The old man did not reply immediately but put the engine into gear again and eased the throttle forward. They moved for a few seconds, then the trawl cable went bar tight and the boat stopped again.

 

“We’re hooked onto some obstruction,” Oskarsson finally replied. He consulted the chart.

 

“There’s no wreck charted anywhere near here. I hope the sailor boys haven’t sunk something for target practice and left it here. Get the trip cable onto the auxiliary winch, and let’s see if we can free the trawl that way.”

 

Ebbe went aft and wound the light cable onto the auxiliary power winch. Oskarsson put the engine into gear again and gave the boat some throttle.

 

“Now,” he called out, “now give it some winch.” The boy threw the switch and tailed the cable as it began to wind onto the winch. It was tripping, Oskarsson thought, it’s going to trip, and we’ll be free. Then the trip cable went bar tight, too, and the boat stopped again.

 

“Off! Cut the power,” he shouted.

 

The boy threw the switch, and the winch stopped.

 

“Cleat it there; I’m going to try something else.”

 

Oskarsson put the engine into gear and the helm hard to port.

 

“We’ll make a circle and reverse the trawl,” he called to the boy.

 

“That way it should come off whatever it’s snagged on.” He hoped so. To replace it would cost thousands of kroner, and even though his insurance would pay most of it, it wouldn’t pay for the time lost while the steel sock was being made. You didn’t buy a trawl off the shelf.

 

He swung the boat wide to prevent motoring over the cable, then edged to port, in toward the obstruction, to get some slack. He held his course for a moment, then the boat started to swing to starboard. This baffled Oskarsson for a moment, since he now had the helm hard to port, then he realized that, although the boat’s bow had swung to starboard, it was not traveling in that direction. The boat, astonishingly, was running sideways. Whatever he was hooked onto was moving.

 

Oskarsson let go the helm and Started aft, but the wheel spun sharply to starboard, and the resulting lurch of the boat threw him heavily to the deck. He struggled to his feet, holding a bruised shoulder and shouted to the boy.

 

“Quick, we’ve got to let go the trawl!” The boat swung back in the opposite direction, then settled. They were now being towed backward.

 

“What is it. Grandfather?” the boy called, holding tightly to the auxiliary winch.

 

“What’s happening?”

 

“Let go the trip cable!” the old man shouted, struggling back toward the boat’s controls. The boy quickly did as he was told, uncleating the cable and unwinding it free of the winch. Still the boat moved backward, and with increasing speed. Horrified, Oskarsson threw the engine into reverse and opened the throttle wide. He had to get some slack in the trawl cable. The boy immediately saw what he was trying to do and moved to the main winch. There were still a few meters of the main trawl cable wound around it.

 

Oskarsson tried to steer the boat in reverse and watched as Ebbe struggled with the brake. If he could release it, they would have slack to unhook the cable, and they would be free.

 

There was too much load on the winch, though, and the brake would not budge. Oskarsson felt pride as the boy. without hesitating for orders, grabbed an axe from the bulkhead and swung it toward the brake handle. A single blow freed it, and the winch drum spun wildly. The boat dug in its broad stern and nearly stopped, throwing them both to the deck. Oskarsson flung himself toward the cable’s cleat, knowing he only had seconds to free it before the slack was snatched up again. He got hold of it and was trying to get some purchase with a foot when the cable was snatched taut again. Oskarsson screamed as the cable crushed his hand against the winch drum. Within seconds of heart-stopping pain, the sawing effect of the cable’s strands took away his fingers.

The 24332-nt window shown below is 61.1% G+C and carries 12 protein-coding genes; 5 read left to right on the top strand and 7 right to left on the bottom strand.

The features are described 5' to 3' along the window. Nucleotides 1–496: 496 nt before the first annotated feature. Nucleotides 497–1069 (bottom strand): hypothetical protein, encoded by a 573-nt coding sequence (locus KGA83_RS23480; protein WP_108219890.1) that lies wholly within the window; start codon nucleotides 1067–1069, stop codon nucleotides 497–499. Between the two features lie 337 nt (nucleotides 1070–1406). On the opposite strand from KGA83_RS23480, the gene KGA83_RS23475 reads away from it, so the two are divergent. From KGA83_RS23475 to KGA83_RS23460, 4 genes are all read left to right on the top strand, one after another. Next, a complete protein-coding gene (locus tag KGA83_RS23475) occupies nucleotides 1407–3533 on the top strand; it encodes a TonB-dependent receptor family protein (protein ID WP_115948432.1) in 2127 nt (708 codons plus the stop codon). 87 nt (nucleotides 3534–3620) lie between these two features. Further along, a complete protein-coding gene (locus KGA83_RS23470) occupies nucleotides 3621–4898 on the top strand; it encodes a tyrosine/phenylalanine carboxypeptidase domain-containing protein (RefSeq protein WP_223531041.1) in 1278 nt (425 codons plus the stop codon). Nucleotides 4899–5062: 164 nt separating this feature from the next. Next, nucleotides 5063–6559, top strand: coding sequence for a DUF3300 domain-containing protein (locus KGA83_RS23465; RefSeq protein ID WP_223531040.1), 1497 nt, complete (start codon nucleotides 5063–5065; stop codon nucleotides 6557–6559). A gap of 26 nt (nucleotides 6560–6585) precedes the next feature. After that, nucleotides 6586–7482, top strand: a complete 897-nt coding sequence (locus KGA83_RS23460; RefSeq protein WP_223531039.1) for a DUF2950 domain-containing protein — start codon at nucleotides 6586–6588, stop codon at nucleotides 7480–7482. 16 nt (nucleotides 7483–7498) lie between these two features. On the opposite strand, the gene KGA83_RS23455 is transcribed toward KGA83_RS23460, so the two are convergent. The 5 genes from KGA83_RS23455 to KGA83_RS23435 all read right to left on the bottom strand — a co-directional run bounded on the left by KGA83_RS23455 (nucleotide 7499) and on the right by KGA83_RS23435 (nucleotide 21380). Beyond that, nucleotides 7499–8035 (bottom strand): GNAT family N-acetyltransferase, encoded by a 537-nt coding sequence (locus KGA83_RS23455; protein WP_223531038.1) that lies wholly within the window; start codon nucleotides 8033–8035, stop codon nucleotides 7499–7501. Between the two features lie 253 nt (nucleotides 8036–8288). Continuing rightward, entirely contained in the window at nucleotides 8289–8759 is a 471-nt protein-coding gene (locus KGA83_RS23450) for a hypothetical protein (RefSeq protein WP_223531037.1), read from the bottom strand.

Oskarsson fell back onto the deck and looked incredulously at his hand, which now had only a thumb and was gushing blood. He forgot about what was happening to his boat and dived for his “string bag,” a canvas holdall fixed to the bulkhead that held remnants of line. He quickly came up with a piece of light nylon rope, wound it around his wrist and, one end in his teeth, pulled it tight and knotted it, all the while wondering at the fact that it didn’t hurt anymore, that a strange warmth was flooding into his mangled hand.

 

Now he turned his attention to the boat again. Even at full throttle in reverse, it was still being towed backward. he. reckoned at eight or nine knots, increasing every moment.

 

Water was flooding over the stern, and in its wash.

 

Ebbe was snuggling to his feet, looking stunned from his fall. Oskarsson looked about him helplessly. Nothing in a long life at sea had prepared him for a situation like this, an absolutely, ridiculously implausible situation. He was up to his knees in water, now, and the boat had to be doing an incredible fifteen knots, stern first.

 

“What is it? What is it?” the boy was calling to him over the roar of rushing water.

 

He did not know. He only knew that it couldn’t last much longer. Then, as if in response to his thought, there was a sound of unbearable straining of timber and metal, and the two forward bolts which held the bottom plate of the main winch to me deck came loose from their moorings.

 

“Ebbe!” he screamed, “Get out of the way! The winch is going!”

 

“What?” the boy yelled back. He was still stunned.

 

“What?”

 

There was a final, explosive tearing, and the whole part of the deck to which the winch was bolted came away.

 

The winch, still cleated to the trawl cable by which they were being towed, flew over the stern, striking the boy full in the face as it went.

 

Then all was suddenly, impossibly quiet. The boat came immediately to a stop and bobbed in the light sea. A trail of bubbles disappeared astern with the trawl and the winch.

 

The engine, by now flooded, had come to a stop. Oskarsson stood in water to his thighs. He waded quickly aft, to where Ebbe’s body floated, spilling red and gray matter into the water around it. Oskarsson gathered the boy in his arms and sat down on a gunwale, now only inches above the water. The boat’s in built buoyancy was keeping it afloat, although the decks were awash. Most of the boy’s head was gone, and Oskarsson hugged the limp corpse to him, sobbing.

BOOK: Deep Lie
8.73Mb size Format: txt, pdf, ePub